Investment Shastra

December 2018: MoneyWorks4me Outlook

December-2018-MoneyWorks4me-Outlook

Review

Nifty Total Return Index (Nifty including dividends) earned 5.6% for 2018 and 12.3% CAGR in last 3 years. Although Nifty ended with gains, there were less than 15% stocks listed on NSE that made any positive return. Sectors that performed well in 2018 were FMCG, Banking and IT. We are glad that we had exposure to some of these stocks which helped us to contain downside on overall portfolio. This year has been tough for investors as well as advisor as they couldn’t dodge steep losses in some of the stocks in the portfolio.

Outlook

As on date, average upside of our coverage universe is likely to be ~8% CAGR over next 3 years. Given quality companies are trading at steep price multiples & our coverage mostly has quality companies, expensive valuation is getting reflected in poor upside potential too.

We continue to remain cautious except for select opportunities where we find downside risk is low. There are times in the market when protecting downside becomes more important that earning higher returns. As soon as we see increase in upside potential in coverage universe, we will get more aggressive and try to remain fully invested in opportunities with higher upside.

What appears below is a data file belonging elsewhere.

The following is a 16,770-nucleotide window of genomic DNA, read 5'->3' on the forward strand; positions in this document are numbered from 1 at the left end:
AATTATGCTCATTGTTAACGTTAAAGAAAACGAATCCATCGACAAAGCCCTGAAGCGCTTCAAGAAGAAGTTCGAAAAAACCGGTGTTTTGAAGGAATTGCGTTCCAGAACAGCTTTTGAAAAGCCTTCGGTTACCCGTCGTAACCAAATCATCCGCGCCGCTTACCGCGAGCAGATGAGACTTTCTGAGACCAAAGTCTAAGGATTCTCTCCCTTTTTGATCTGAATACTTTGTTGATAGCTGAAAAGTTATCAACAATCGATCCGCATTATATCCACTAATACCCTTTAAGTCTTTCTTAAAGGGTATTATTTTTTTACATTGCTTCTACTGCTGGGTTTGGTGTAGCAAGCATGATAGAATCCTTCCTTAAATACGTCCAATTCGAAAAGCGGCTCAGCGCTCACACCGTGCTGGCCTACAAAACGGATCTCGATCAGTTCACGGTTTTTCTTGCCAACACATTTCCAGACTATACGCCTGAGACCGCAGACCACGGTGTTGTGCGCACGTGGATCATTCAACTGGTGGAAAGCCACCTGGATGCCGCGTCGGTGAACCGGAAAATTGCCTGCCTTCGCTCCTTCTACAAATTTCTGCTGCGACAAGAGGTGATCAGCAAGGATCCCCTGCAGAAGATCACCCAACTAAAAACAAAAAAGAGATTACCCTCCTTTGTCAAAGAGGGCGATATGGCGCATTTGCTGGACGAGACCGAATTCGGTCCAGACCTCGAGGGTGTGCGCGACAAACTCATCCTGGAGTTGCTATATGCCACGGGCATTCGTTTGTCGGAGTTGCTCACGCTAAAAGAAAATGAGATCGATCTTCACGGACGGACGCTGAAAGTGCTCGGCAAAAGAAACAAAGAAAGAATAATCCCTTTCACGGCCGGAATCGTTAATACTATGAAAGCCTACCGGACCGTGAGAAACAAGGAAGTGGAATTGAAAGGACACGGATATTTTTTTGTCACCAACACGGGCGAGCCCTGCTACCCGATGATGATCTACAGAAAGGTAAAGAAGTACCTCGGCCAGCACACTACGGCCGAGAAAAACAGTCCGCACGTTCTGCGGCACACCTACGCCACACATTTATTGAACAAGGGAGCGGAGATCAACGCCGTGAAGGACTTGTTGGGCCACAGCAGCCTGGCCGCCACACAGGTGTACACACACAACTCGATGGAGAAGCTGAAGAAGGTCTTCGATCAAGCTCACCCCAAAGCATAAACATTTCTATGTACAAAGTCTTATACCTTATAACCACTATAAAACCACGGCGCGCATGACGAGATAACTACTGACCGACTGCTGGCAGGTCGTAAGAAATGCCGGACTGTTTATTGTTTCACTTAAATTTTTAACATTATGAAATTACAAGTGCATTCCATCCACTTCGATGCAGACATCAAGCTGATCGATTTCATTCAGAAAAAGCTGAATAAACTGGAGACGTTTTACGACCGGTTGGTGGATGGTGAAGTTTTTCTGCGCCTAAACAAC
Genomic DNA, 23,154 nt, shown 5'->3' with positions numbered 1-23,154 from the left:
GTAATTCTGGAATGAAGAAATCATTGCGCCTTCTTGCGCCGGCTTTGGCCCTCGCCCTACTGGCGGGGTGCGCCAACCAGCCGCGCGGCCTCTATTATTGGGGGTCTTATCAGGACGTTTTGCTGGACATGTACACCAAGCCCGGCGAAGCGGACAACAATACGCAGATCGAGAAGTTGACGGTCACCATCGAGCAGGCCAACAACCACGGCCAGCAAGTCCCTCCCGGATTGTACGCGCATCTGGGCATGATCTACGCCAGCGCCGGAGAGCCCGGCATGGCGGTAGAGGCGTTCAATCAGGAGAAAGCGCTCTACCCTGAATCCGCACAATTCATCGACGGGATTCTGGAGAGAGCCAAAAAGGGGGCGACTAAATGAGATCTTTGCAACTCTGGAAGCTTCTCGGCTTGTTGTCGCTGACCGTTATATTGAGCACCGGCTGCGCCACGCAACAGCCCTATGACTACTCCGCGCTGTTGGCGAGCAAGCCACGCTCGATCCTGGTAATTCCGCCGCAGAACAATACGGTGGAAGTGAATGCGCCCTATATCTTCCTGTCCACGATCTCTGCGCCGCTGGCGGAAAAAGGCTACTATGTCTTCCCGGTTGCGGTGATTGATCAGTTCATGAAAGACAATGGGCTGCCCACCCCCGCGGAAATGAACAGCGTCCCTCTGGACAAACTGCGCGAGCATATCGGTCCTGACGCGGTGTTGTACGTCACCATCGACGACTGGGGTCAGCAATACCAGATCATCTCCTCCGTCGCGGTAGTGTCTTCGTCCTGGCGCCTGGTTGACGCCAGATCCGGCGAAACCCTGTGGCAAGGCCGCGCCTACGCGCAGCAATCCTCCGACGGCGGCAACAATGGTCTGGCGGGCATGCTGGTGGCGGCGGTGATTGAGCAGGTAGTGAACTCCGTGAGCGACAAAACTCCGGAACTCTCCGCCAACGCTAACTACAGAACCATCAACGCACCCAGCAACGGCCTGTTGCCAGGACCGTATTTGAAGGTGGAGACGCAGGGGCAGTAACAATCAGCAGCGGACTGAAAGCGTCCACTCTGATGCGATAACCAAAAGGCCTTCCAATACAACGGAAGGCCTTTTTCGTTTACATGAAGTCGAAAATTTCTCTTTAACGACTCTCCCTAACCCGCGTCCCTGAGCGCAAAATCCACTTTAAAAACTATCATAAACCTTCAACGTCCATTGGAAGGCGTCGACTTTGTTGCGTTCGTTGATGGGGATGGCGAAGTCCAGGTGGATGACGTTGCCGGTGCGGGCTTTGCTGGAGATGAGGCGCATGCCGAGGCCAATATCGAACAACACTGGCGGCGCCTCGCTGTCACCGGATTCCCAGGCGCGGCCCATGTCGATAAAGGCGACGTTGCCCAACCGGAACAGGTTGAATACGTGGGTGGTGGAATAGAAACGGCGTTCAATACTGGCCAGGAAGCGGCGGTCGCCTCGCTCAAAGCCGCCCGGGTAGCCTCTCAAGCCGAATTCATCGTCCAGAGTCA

Based on today’s valuation, we are very good upside in Pharma, select utilities, corporate banks and Autos. As on date, our recommended stocks are likely to earn 13-15% CAGR versus current Nifty upside of around 8-9% CAGR over three years. Our average company earns ROC of 15-18%+ versus average Nifty company with ROC of 12-14%. Since there are not many quality companies providing higher upside potential we suggest parking uninvested amount in liquid funds and wait for our BUY signals.

Risks

Year 2019 has few risks. The biggest risk is from US and developed countries are reducing liquidity by increasing interest rates and rolling back quantitative easing. This would increase cost of capital worldwide. This may lead to volatility in stock/bond/currency markets as our currency and stock markets are slightly elevated. However, US companies are earning peak margins and market valuation is also high on such peak profitability, FII may eventually prefer investing in emerging markets over medium term. This may also mean that FIIs may stay invested and we may not experience any major correction. Hence, we prefer investing as and when we find good opportunities rather than outguessing which event would pan out.

Second risk, though minor from long term perspective, is Loksabha elections. The headlines are likely to be very scary as both the parties will keep making allegations to win trust of vote banks. This may have transitory impact on stock markets but nothing substantial to avoid investing altogether.

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